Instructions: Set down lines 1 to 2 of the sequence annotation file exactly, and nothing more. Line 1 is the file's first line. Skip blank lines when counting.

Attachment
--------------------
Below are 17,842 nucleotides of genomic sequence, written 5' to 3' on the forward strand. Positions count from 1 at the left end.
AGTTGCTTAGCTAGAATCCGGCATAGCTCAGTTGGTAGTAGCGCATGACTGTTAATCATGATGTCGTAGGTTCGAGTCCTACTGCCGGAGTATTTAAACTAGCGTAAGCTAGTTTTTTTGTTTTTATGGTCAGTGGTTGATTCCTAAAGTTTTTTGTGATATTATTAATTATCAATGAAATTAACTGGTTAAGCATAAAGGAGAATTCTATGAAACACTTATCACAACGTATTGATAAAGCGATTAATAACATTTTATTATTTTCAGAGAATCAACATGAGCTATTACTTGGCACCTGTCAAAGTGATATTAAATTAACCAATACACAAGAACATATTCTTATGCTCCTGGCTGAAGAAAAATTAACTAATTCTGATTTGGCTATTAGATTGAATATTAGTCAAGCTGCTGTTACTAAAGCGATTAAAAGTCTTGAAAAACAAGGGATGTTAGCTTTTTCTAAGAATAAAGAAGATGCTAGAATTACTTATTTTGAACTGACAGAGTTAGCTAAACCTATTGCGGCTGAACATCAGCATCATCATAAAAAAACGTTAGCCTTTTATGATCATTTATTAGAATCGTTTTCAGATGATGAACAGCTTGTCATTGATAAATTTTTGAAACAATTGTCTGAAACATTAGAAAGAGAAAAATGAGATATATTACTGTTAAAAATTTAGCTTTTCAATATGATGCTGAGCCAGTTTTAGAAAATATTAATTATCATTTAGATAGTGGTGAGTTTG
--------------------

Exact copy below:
Below are 17,842 nucleotides of genomic sequence, written 5' to 3' on the forward strand. Positions count from 1 at the left end.
AGTTGCTTAGCTAGAATCCGGCATAGCTCAGTTGGTAGTAGCGCATGACTGTTAATCATGATGTCGTAGGTTCGAGTCCTACTGCCGGAGTATTTAAACTAGCGTAAGCTAGTTTTTTTGTTTTTATGGTCAGTGGTTGATTCCTAAAGTTTTTTGTGATATTATTAATTATCAATGAAATTAACTGGTTAAGCATAAAGGAGAATTCTATGAAACACTTATCACAACGTATTGATAAAGCGATTAATAACATTTTATTATTTTCAGAGAATCAACATGAGCTATTACTTGGCACCTGTCAAAGTGATATTAAATTAACCAATACACAAGAACATATTCTTATGCTCCTGGCTGAAGAAAAATTAACTAATTCTGATTTGGCTATTAGATTGAATATTAGTCAAGCTGCTGTTACTAAAGCGATTAAAAGTCTTGAAAAACAAGGGATGTTAGCTTTTTCTAAGAATAAAGAAGATGCTAGAATTACTTATTTTGAACTGACAGAGTTAGCTAAACCTATTGCGGCTGAACATCAGCATCATCATAAAAAAACGTTAGCCTTTTATGATCATTTATTAGAATCGTTTTCAGATGATGAACAGCTTGTCATTGATAAATTTTTGAAACAATTGTCTGAAACATTAGAAAGAGAAAAATGAGATATATTACTGTTAAAAATTTAGCTTTTCAATATGATGCTGAGCCAGTTTTAGAAAATATTAATTATCATTTAGATAGTGGTGAGTTTG